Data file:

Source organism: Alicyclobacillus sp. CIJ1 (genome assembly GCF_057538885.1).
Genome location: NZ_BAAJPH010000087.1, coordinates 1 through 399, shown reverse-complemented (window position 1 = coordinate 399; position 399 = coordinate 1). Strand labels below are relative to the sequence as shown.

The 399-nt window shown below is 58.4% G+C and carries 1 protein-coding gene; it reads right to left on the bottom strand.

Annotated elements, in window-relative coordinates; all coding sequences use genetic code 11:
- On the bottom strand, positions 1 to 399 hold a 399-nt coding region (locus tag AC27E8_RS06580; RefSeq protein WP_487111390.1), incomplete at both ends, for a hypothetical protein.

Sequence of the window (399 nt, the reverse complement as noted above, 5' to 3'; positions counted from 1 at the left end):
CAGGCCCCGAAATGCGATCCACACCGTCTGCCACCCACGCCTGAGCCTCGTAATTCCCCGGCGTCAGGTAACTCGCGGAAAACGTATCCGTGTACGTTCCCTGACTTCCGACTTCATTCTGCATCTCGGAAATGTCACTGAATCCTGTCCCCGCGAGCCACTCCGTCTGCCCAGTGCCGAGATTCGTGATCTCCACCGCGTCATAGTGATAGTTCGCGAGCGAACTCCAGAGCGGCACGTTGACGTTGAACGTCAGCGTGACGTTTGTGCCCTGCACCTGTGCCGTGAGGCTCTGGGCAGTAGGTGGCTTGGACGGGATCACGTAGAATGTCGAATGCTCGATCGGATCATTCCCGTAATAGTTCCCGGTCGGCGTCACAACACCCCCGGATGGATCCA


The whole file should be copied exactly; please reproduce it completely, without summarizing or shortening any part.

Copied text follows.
Source organism: Alicyclobacillus sp. CIJ1 (genome assembly GCF_057538885.1).
Genome location: NZ_BAAJPH010000087.1, coordinates 1 through 399, shown reverse-complemented (window position 1 = coordinate 399; position 399 = coordinate 1). Strand labels below are relative to the sequence as shown.

The 399-nt window shown below is 58.4% G+C and carries 1 protein-coding gene; it reads right to left on the bottom strand.

Annotated elements, in window-relative coordinates; all coding sequences use genetic code 11:
- On the bottom strand, positions 1 to 399 hold a 399-nt coding region (locus tag AC27E8_RS06580; RefSeq protein WP_487111390.1), incomplete at both ends, for a hypothetical protein.

Sequence of the window (399 nt, the reverse complement as noted above, 5' to 3'; positions counted from 1 at the left end):
CAGGCCCCGAAATGCGATCCACACCGTCTGCCACCCACGCCTGAGCCTCGTAATTCCCCGGCGTCAGGTAACTCGCGGAAAACGTATCCGTGTACGTTCCCTGACTTCCGACTTCATTCTGCATCTCGGAAATGTCACTGAATCCTGTCCCCGCGAGCCACTCCGTCTGCCCAGTGCCGAGATTCGTGATCTCCACCGCGTCATAGTGATAGTTCGCGAGCGAACTCCAGAGCGGCACGTTGACGTTGAACGTCAGCGTGACGTTTGTGCCCTGCACCTGTGCCGTGAGGCTCTGGGCAGTAGGTGGCTTGGACGGGATCACGTAGAATGTCGAATGCTCGATCGGATCATTCCCGTAATAGTTCCCGGTCGGCGTCACAACACCCCCGGATGGATCCA